I want to address the topic of multiple mini interviews, since they are rapidly becoming popular among PA admissions committees.
If you are new to the interview process, you may be wondering what a multiple mini interview (MMI) is.
Essentially MMI is an interview technique where the interviewer (in this case the PA school) has their candidates participate in a series of short interviews with several different interviewers as opposed to a traditional single long interview. This technique is based around a theory that interviewers generally learn everything there is to know about a candidate in the first ten minutes of an interview. The idea is that it is better to get several ten minute perspectives rather than just one thirty minute perspective.
How prevalent are MMIs in the PA school world?
Let me just say that out of the three schools I interviewed with, two of them conducted MMIs. So if you were wondering if this is something you need to worry about: yes, you need to worry about it.
To give you a better understanding of what an MMI is, let me share my own experiences with the two schools mentioned above.
The first school I interviewed with had a large group of fifty applicants interviewing that day. We were broken up into five groups and each given a different schedule. My group was scheduled to have interviews first (thank God!). For the interview, they directed us into a hallway where each of us was made to sit in a chair outside of a door and wait until we were told to enter. It was understood that there would be two ten minute sessions. The first would be an interview with one of the members of the faculty. The second session was to be some kind of roll-playing scenario with a standardized patient.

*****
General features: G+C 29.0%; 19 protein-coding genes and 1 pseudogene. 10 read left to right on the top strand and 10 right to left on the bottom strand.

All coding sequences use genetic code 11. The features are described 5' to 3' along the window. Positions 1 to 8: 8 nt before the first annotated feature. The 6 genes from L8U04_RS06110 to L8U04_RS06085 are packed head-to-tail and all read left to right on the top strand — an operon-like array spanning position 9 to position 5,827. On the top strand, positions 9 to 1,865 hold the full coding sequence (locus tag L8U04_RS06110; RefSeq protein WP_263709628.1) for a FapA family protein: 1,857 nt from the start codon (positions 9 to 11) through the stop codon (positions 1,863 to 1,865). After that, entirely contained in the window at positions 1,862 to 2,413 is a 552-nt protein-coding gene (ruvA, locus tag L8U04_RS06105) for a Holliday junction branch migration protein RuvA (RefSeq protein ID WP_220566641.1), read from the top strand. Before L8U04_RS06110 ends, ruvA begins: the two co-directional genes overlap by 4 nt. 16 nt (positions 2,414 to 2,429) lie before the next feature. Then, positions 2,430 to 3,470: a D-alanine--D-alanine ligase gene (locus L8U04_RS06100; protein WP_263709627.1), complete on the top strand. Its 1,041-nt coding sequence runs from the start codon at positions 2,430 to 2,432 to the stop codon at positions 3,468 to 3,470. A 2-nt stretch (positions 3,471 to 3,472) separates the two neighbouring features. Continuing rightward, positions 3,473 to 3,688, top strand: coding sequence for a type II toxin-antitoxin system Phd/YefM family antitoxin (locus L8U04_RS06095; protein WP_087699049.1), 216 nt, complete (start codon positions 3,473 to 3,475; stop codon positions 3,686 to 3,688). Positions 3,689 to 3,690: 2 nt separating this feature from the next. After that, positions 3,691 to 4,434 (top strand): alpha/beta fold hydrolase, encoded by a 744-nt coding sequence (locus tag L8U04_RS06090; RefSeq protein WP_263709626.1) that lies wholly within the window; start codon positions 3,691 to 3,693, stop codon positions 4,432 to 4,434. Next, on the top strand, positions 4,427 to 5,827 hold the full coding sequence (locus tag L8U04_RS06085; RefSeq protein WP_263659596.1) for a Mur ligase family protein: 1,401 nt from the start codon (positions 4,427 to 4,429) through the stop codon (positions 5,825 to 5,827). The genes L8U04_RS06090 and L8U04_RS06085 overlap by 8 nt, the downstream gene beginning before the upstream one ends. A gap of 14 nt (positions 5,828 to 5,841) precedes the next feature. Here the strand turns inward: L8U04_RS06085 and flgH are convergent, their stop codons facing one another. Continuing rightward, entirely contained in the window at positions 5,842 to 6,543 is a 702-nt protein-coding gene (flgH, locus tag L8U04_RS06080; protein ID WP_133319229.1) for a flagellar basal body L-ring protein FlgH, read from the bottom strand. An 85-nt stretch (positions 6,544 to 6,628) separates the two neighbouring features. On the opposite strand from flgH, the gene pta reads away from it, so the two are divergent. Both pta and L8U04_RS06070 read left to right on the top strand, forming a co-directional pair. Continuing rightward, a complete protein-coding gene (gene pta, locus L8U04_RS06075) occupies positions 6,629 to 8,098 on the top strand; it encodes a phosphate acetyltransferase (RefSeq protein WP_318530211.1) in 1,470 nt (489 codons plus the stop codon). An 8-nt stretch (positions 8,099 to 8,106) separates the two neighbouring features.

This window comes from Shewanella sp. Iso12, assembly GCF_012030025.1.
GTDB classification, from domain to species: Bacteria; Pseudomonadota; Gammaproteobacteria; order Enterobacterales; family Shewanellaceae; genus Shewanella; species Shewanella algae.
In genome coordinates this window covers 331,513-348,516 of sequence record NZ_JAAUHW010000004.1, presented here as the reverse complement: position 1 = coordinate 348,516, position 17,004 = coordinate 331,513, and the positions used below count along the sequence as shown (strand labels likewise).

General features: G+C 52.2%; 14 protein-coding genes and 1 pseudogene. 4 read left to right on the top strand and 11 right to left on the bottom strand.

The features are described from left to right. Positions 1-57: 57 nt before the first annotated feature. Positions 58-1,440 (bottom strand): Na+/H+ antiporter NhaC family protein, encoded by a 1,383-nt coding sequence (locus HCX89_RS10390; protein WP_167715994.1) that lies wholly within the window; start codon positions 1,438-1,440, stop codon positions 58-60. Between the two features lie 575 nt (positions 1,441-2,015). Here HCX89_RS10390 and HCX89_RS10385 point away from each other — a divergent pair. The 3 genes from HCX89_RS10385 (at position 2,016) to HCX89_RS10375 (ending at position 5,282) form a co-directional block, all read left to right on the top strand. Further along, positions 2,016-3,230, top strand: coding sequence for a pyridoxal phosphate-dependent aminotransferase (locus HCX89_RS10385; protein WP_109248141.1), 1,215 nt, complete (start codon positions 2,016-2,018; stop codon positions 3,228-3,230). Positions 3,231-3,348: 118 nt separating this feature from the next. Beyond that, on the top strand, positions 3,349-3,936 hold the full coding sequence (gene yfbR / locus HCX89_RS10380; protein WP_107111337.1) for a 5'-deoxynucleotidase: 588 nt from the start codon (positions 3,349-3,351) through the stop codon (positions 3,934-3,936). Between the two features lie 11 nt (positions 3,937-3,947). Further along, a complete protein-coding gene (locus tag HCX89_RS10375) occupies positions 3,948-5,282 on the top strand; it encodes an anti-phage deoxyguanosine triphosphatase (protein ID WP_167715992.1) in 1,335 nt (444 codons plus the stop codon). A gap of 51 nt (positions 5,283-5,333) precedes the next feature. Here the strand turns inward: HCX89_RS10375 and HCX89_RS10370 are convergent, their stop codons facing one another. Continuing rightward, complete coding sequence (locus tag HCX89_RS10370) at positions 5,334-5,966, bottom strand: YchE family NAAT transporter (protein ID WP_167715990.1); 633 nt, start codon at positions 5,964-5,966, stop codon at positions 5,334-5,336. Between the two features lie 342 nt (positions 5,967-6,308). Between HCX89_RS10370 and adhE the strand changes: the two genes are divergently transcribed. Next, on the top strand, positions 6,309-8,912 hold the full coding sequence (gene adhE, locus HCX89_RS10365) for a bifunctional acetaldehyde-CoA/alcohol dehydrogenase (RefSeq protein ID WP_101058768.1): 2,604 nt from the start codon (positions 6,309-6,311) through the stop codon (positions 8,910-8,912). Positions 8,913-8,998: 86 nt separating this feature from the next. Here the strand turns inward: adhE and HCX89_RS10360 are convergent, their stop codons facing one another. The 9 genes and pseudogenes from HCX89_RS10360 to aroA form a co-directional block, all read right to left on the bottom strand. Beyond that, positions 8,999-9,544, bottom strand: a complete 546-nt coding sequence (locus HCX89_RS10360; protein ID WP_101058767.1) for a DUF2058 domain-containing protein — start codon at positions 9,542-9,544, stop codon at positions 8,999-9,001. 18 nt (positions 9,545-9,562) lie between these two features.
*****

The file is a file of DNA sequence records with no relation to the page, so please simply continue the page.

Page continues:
We were given the cue to enter our rooms and I stood up and knocked on the door. Inside was one of the faculty members, a very nice middle-aged woman in a suit with a chair in front of her. She smiled and I sat down. After quick introductions, she said “well we don’t have much time so why don’t you tell me why you decided to become a PA.” Having rehearsed this question I gave a brief, concise answer (see Why Do You Want to Become a PA). Then she asked me, “Tell me about a patient interaction you had that had a significant impact on your life”. This is when I panicked a little. I had a few examples in mind, but had no idea which one would best answer the question. I then launched into a somewhat lengthy story about a patient I grew fond of in a nursing home and how I felt sorry for him because his Alzheimer’s wasn’t advanced, yet the healthcare workers there still treated him like a child and took his autonomy away.
My answer was fine. It wasn’t my best answer, but it was fine. The issue was that my story took up most of the ten minutes. I realized this as soon as I finished.
She then said, “Well seeing as how we are almost out of time, what questions do you have for me?” This is where I saved myself. Rather than asking dry yes-or-no questions about the program, I asked her what field she worked in as a PA. That got us into a discussion of pediatrics, a topic that clearly excited her.
Then I told her I was a big foodie and asked her what some of her favorite restaurants were in the city. I recommended some of my favorites. As a result, the last minute or two of our interview was spent laughing and talking about food and wine. When the preceptor knocked on the door to call time, he essentially had to open the door and kick me out because she and I could not stop talking.